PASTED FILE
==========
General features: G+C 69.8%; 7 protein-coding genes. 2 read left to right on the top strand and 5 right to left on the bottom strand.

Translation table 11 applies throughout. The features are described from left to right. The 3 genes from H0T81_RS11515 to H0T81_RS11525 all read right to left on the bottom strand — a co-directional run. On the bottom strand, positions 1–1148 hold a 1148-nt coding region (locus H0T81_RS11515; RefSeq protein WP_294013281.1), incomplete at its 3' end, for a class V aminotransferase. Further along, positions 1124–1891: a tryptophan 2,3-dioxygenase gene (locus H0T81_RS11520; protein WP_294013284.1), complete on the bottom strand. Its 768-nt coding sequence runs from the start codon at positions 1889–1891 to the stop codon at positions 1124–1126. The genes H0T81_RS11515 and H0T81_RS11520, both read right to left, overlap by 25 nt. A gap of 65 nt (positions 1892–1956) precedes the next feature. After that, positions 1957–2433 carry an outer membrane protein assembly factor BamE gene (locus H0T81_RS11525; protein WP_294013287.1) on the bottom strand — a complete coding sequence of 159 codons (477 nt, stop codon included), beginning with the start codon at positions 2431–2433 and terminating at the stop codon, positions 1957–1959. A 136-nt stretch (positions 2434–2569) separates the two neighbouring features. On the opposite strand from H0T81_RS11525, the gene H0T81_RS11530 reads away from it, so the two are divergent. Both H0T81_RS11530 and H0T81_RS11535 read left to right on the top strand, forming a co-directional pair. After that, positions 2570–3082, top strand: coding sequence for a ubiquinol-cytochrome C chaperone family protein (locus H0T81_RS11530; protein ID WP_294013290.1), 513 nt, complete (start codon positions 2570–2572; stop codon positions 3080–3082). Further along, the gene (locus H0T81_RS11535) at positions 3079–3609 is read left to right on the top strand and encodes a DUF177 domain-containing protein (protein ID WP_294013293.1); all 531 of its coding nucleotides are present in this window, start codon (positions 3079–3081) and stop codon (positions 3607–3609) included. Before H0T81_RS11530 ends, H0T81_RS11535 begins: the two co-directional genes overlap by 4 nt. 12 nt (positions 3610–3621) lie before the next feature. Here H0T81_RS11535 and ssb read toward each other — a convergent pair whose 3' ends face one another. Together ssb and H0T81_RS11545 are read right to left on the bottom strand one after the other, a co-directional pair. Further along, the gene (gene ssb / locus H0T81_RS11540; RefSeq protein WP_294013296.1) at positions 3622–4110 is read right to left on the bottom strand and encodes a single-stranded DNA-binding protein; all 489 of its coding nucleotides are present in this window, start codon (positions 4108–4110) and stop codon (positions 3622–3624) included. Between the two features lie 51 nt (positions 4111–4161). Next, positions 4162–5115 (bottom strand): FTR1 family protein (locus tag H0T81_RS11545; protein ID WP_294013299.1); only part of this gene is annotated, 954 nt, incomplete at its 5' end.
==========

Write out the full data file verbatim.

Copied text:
General features: G+C 69.8%; 7 protein-coding genes. 2 read left to right on the top strand and 5 right to left on the bottom strand.

Translation table 11 applies throughout. The features are described from left to right. The 3 genes from H0T81_RS11515 to H0T81_RS11525 all read right to left on the bottom strand — a co-directional run. On the bottom strand, positions 1–1148 hold a 1148-nt coding region (locus H0T81_RS11515; RefSeq protein WP_294013281.1), incomplete at its 3' end, for a class V aminotransferase. Further along, positions 1124–1891: a tryptophan 2,3-dioxygenase gene (locus H0T81_RS11520; protein WP_294013284.1), complete on the bottom strand. Its 768-nt coding sequence runs from the start codon at positions 1889–1891 to the stop codon at positions 1124–1126. The genes H0T81_RS11515 and H0T81_RS11520, both read right to left, overlap by 25 nt. A gap of 65 nt (positions 1892–1956) precedes the next feature. After that, positions 1957–2433 carry an outer membrane protein assembly factor BamE gene (locus H0T81_RS11525; protein WP_294013287.1) on the bottom strand — a complete coding sequence of 159 codons (477 nt, stop codon included), beginning with the start codon at positions 2431–2433 and terminating at the stop codon, positions 1957–1959. A 136-nt stretch (positions 2434–2569) separates the two neighbouring features. On the opposite strand from H0T81_RS11525, the gene H0T81_RS11530 reads away from it, so the two are divergent. Both H0T81_RS11530 and H0T81_RS11535 read left to right on the top strand, forming a co-directional pair. After that, positions 2570–3082, top strand: coding sequence for a ubiquinol-cytochrome C chaperone family protein (locus H0T81_RS11530; protein ID WP_294013290.1), 513 nt, complete (start codon positions 2570–2572; stop codon positions 3080–3082). Further along, the gene (locus H0T81_RS11535) at positions 3079–3609 is read left to right on the top strand and encodes a DUF177 domain-containing protein (protein ID WP_294013293.1); all 531 of its coding nucleotides are present in this window, start codon (positions 3079–3081) and stop codon (positions 3607–3609) included. Before H0T81_RS11530 ends, H0T81_RS11535 begins: the two co-directional genes overlap by 4 nt. 12 nt (positions 3610–3621) lie before the next feature. Here H0T81_RS11535 and ssb read toward each other — a convergent pair whose 3' ends face one another. Together ssb and H0T81_RS11545 are read right to left on the bottom strand one after the other, a co-directional pair. Further along, the gene (gene ssb / locus H0T81_RS11540; RefSeq protein WP_294013296.1) at positions 3622–4110 is read right to left on the bottom strand and encodes a single-stranded DNA-binding protein; all 489 of its coding nucleotides are present in this window, start codon (positions 4108–4110) and stop codon (positions 3622–3624) included. Between the two features lie 51 nt (positions 4111–4161). Next, positions 4162–5115 (bottom strand): FTR1 family protein (locus tag H0T81_RS11545; protein ID WP_294013299.1); only part of this gene is annotated, 954 nt, incomplete at its 5' end.